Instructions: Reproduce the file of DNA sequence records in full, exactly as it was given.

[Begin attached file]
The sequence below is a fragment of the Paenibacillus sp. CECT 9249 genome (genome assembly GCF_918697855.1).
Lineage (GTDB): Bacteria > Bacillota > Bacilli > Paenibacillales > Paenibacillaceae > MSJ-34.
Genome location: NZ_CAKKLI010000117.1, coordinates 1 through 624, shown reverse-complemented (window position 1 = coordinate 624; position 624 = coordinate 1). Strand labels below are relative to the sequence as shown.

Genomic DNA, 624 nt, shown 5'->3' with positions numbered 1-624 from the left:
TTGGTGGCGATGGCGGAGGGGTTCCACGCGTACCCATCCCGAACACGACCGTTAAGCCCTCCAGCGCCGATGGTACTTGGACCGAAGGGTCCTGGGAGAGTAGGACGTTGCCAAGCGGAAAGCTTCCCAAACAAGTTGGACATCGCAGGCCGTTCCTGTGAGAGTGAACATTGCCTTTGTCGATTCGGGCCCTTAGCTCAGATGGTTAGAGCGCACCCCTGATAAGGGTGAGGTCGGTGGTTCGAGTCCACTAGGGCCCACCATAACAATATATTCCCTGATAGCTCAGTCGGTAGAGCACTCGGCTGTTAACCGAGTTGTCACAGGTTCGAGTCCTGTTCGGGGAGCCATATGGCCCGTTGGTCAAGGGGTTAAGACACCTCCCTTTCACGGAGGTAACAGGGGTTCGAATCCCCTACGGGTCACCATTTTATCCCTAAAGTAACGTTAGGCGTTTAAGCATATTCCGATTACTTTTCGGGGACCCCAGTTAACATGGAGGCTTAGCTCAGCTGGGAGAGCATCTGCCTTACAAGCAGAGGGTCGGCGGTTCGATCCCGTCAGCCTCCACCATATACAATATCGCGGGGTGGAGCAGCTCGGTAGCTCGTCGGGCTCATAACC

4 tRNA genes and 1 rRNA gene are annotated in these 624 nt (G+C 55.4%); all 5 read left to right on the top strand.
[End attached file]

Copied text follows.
The sequence below is a fragment of the Paenibacillus sp. CECT 9249 genome (genome assembly GCF_918697855.1).
Lineage (GTDB): Bacteria > Bacillota > Bacilli > Paenibacillales > Paenibacillaceae > MSJ-34.
Genome location: NZ_CAKKLI010000117.1, coordinates 1 through 624, shown reverse-complemented (window position 1 = coordinate 624; position 624 = coordinate 1). Strand labels below are relative to the sequence as shown.

Genomic DNA, 624 nt, shown 5'->3' with positions numbered 1-624 from the left:
TTGGTGGCGATGGCGGAGGGGTTCCACGCGTACCCATCCCGAACACGACCGTTAAGCCCTCCAGCGCCGATGGTACTTGGACCGAAGGGTCCTGGGAGAGTAGGACGTTGCCAAGCGGAAAGCTTCCCAAACAAGTTGGACATCGCAGGCCGTTCCTGTGAGAGTGAACATTGCCTTTGTCGATTCGGGCCCTTAGCTCAGATGGTTAGAGCGCACCCCTGATAAGGGTGAGGTCGGTGGTTCGAGTCCACTAGGGCCCACCATAACAATATATTCCCTGATAGCTCAGTCGGTAGAGCACTCGGCTGTTAACCGAGTTGTCACAGGTTCGAGTCCTGTTCGGGGAGCCATATGGCCCGTTGGTCAAGGGGTTAAGACACCTCCCTTTCACGGAGGTAACAGGGGTTCGAATCCCCTACGGGTCACCATTTTATCCCTAAAGTAACGTTAGGCGTTTAAGCATATTCCGATTACTTTTCGGGGACCCCAGTTAACATGGAGGCTTAGCTCAGCTGGGAGAGCATCTGCCTTACAAGCAGAGGGTCGGCGGTTCGATCCCGTCAGCCTCCACCATATACAATATCGCGGGGTGGAGCAGCTCGGTAGCTCGTCGGGCTCATAACC

4 tRNA genes and 1 rRNA gene are annotated in these 624 nt (G+C 55.4%); all 5 read left to right on the top strand.